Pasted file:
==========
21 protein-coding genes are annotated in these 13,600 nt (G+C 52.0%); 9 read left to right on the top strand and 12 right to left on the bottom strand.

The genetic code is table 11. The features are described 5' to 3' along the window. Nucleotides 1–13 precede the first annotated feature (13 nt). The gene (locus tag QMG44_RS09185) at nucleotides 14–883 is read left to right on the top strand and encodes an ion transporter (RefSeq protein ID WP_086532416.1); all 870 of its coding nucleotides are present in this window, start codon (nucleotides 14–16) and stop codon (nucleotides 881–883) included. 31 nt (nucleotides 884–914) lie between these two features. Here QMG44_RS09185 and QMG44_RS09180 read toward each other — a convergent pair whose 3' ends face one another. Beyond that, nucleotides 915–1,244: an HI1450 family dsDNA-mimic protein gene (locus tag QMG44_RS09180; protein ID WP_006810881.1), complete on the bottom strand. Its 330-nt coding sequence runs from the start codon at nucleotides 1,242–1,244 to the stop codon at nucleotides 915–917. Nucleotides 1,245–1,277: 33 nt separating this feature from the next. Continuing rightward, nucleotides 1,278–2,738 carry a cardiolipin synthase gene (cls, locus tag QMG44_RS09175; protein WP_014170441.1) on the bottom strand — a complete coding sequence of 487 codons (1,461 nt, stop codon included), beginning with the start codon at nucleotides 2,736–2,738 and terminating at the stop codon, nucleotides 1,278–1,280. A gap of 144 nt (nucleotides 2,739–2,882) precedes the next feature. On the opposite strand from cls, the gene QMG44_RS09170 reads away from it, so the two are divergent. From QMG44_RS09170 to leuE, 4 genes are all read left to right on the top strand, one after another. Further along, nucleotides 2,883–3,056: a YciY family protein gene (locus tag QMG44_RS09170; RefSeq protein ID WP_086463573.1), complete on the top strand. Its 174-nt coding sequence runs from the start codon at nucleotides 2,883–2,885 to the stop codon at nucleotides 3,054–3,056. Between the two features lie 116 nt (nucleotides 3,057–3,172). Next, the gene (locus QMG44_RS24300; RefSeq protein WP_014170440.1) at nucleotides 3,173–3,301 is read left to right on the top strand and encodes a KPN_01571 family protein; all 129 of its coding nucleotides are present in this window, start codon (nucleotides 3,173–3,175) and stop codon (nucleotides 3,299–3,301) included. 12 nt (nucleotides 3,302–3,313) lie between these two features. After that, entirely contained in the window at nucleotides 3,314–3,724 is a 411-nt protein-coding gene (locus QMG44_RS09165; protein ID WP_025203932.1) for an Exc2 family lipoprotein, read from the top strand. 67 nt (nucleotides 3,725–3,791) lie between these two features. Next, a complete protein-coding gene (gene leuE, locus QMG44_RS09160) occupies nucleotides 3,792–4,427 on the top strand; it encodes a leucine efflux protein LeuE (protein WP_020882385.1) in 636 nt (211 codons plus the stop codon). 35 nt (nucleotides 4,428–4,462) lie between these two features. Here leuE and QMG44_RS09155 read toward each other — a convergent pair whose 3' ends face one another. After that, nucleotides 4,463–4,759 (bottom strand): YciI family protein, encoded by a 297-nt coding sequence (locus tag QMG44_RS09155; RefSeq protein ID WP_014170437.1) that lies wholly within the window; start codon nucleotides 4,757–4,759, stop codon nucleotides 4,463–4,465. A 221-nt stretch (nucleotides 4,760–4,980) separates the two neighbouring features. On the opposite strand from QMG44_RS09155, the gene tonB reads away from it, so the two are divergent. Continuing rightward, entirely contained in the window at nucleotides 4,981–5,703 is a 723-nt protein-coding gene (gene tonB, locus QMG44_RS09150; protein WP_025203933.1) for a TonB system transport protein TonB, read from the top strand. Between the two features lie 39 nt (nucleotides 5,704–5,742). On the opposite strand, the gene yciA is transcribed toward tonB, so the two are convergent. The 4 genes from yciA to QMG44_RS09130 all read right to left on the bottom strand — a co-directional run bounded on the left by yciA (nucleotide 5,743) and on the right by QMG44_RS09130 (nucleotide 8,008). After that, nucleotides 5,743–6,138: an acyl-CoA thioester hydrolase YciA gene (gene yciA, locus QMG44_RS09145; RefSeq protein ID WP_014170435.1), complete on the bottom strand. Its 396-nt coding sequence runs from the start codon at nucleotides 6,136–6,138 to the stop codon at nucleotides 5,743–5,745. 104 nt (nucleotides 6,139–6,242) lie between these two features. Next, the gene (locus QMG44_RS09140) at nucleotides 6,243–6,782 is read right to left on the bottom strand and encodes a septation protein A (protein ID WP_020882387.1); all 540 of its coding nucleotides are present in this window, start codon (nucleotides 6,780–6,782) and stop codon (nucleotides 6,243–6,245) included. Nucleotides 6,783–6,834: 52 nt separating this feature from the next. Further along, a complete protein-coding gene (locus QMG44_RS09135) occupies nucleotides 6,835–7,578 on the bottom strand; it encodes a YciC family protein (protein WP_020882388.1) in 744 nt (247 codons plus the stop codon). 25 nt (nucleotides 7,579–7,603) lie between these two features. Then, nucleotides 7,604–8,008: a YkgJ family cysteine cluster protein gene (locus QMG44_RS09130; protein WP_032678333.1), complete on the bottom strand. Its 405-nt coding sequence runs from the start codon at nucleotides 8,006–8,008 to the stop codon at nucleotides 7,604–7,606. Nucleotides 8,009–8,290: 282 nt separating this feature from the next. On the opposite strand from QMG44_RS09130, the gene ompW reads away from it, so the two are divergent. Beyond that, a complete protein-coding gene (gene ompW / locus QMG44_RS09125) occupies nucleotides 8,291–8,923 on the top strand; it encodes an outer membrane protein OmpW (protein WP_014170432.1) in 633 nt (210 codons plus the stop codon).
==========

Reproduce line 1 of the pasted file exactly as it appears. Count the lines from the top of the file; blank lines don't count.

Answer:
21 protein-coding genes are annotated in these 13,600 nt (G+C 52.0%); 9 read left to right on the top strand and 12 right to left on the bottom strand.